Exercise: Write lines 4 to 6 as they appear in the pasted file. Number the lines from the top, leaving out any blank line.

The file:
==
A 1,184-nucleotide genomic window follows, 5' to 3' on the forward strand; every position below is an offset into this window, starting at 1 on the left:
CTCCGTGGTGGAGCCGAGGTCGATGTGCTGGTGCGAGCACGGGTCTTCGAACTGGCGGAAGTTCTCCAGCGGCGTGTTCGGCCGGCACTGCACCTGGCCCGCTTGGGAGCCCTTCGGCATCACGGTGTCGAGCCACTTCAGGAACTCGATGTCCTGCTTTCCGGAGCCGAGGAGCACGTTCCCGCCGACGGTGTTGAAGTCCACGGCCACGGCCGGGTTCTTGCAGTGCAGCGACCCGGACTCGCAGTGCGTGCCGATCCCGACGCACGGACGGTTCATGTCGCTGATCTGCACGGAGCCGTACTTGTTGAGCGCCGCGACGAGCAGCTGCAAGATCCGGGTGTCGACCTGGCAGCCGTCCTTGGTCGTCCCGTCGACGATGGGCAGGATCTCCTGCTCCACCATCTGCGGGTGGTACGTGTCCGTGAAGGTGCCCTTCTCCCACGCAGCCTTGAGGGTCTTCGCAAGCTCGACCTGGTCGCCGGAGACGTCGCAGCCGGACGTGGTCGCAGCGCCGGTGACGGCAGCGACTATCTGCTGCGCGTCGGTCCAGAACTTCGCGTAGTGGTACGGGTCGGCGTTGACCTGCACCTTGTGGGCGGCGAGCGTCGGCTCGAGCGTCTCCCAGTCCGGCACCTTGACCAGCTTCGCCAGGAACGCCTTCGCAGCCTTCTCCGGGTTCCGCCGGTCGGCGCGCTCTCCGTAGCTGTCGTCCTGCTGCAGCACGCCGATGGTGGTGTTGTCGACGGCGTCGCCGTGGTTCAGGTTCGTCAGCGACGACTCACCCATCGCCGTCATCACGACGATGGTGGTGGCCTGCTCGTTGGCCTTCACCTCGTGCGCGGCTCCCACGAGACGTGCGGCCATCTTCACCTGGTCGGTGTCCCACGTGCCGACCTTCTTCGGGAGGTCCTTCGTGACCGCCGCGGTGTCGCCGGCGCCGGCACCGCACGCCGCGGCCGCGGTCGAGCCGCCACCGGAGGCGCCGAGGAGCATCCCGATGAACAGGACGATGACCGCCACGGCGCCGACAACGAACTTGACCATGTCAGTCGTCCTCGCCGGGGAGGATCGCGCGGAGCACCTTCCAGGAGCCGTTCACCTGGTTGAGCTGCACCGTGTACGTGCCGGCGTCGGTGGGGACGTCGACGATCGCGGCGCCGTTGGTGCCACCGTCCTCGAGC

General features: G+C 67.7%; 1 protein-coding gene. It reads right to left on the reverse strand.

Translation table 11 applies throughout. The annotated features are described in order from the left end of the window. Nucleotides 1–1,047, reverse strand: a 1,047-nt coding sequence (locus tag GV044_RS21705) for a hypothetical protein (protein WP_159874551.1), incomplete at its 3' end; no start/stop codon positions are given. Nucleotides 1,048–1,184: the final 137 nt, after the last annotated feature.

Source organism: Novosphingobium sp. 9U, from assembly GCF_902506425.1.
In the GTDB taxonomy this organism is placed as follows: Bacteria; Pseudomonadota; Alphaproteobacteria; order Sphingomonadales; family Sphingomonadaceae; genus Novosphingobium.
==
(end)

Translation table 11 applies throughout. The annotated features are described in order from the left end of the window. Nucleotides 1–1,047, reverse strand: a 1,047-nt coding sequence (locus tag GV044_RS21705) for a hypothetical protein (protein WP_159874551.1), incomplete at its 3' end; no start/stop codon positions are given. Nucleotides 1,048–1,184: the final 137 nt, after the last annotated feature.

Source organism: Novosphingobium sp. 9U, from assembly GCF_902506425.1.
In the GTDB taxonomy this organism is placed as follows: Bacteria; Pseudomonadota; Alphaproteobacteria; order Sphingomonadales; family Sphingomonadaceae; genus Novosphingobium.